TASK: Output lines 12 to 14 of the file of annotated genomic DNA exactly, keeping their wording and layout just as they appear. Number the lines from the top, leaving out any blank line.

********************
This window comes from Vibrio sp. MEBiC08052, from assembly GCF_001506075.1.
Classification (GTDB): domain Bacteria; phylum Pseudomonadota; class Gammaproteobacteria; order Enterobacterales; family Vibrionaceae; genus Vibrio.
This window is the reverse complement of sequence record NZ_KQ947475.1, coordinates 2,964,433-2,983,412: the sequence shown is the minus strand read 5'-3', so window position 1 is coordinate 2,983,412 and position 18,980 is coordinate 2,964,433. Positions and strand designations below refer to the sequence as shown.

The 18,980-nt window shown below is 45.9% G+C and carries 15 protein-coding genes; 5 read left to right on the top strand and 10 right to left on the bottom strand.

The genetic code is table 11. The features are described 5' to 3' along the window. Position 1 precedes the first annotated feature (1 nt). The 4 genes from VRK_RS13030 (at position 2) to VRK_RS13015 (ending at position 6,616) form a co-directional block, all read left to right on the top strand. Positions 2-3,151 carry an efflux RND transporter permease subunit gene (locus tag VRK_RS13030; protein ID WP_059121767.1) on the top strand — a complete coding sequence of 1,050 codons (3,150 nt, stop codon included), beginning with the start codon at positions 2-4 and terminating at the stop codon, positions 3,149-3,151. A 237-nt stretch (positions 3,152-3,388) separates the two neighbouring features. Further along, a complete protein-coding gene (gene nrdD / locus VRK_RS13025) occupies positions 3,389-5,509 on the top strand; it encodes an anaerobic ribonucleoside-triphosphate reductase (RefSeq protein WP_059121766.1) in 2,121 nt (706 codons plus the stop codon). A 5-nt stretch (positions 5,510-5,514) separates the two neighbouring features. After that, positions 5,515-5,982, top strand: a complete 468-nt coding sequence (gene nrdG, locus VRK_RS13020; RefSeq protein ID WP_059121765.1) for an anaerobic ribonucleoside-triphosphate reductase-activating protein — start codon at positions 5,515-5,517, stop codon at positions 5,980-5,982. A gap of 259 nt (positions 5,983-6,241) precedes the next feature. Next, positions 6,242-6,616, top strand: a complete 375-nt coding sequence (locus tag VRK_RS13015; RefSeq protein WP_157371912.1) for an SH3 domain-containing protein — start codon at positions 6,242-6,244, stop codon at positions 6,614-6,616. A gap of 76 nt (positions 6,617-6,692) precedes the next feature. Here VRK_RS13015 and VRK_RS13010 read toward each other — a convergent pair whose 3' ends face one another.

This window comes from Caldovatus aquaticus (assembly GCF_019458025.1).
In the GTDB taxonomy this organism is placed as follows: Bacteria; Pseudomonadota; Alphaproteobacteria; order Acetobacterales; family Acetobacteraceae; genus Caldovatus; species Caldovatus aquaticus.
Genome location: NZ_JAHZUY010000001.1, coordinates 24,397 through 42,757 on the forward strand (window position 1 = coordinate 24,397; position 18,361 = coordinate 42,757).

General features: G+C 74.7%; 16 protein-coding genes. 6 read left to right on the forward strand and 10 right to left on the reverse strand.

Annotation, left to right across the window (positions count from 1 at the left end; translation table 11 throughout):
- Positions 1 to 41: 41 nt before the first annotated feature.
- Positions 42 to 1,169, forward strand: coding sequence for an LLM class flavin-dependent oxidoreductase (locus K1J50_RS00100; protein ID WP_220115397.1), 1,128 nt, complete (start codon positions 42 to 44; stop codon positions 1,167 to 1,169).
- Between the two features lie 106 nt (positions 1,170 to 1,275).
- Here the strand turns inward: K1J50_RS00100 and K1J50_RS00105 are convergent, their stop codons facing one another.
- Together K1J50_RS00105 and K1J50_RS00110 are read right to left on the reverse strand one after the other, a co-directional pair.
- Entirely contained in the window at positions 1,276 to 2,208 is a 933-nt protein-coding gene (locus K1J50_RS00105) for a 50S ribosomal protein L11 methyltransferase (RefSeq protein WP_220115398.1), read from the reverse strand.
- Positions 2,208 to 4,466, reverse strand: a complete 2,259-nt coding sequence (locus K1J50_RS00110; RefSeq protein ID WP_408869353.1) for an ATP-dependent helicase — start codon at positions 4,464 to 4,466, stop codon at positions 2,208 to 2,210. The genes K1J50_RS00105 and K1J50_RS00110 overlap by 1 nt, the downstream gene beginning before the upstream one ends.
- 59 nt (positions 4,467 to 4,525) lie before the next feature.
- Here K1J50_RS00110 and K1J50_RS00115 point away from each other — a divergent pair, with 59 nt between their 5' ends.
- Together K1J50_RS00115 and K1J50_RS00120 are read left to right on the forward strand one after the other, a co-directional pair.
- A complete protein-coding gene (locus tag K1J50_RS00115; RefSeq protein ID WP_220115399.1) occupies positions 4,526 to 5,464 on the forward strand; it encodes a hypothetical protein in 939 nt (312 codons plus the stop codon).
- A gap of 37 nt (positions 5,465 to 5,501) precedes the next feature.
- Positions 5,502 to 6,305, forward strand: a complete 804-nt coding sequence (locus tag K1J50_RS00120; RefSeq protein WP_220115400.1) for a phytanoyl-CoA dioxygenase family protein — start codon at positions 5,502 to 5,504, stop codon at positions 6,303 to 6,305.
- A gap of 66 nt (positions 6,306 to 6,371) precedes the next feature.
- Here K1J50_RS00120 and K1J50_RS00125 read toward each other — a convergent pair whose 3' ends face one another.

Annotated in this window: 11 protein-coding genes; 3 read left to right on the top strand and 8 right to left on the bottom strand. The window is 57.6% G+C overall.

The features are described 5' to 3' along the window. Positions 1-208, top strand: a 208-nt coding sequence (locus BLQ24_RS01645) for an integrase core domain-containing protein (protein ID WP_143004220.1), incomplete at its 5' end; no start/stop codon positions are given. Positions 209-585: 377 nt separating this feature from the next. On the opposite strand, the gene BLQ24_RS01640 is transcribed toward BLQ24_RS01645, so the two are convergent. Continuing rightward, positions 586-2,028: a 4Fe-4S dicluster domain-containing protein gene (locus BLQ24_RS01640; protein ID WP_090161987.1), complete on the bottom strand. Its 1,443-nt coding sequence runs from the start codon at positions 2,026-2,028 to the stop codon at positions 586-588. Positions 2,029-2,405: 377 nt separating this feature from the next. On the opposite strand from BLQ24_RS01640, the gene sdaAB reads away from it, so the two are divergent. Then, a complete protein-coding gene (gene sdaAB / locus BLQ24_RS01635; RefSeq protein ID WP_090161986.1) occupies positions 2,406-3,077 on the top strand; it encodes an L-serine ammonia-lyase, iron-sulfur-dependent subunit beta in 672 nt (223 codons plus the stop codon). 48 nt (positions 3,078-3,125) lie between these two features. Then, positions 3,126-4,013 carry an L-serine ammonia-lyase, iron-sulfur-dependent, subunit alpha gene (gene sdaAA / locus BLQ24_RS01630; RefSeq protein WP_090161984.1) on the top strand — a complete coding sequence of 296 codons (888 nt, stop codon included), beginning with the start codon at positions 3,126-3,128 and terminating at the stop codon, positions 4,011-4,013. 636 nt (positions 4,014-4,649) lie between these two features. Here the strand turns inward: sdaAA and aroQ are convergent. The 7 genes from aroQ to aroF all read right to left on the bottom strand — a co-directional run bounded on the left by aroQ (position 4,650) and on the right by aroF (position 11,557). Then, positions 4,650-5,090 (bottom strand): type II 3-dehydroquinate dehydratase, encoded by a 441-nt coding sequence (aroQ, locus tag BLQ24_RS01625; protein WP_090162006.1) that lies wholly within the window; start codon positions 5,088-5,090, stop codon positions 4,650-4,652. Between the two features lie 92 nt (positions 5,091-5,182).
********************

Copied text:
- Positions 42 to 1,169, forward strand: coding sequence for an LLM class flavin-dependent oxidoreductase (locus K1J50_RS00100; protein ID WP_220115397.1), 1,128 nt, complete (start codon positions 42 to 44; stop codon positions 1,167 to 1,169).
- Between the two features lie 106 nt (positions 1,170 to 1,275).
- Here the strand turns inward: K1J50_RS00100 and K1J50_RS00105 are convergent, their stop codons facing one another.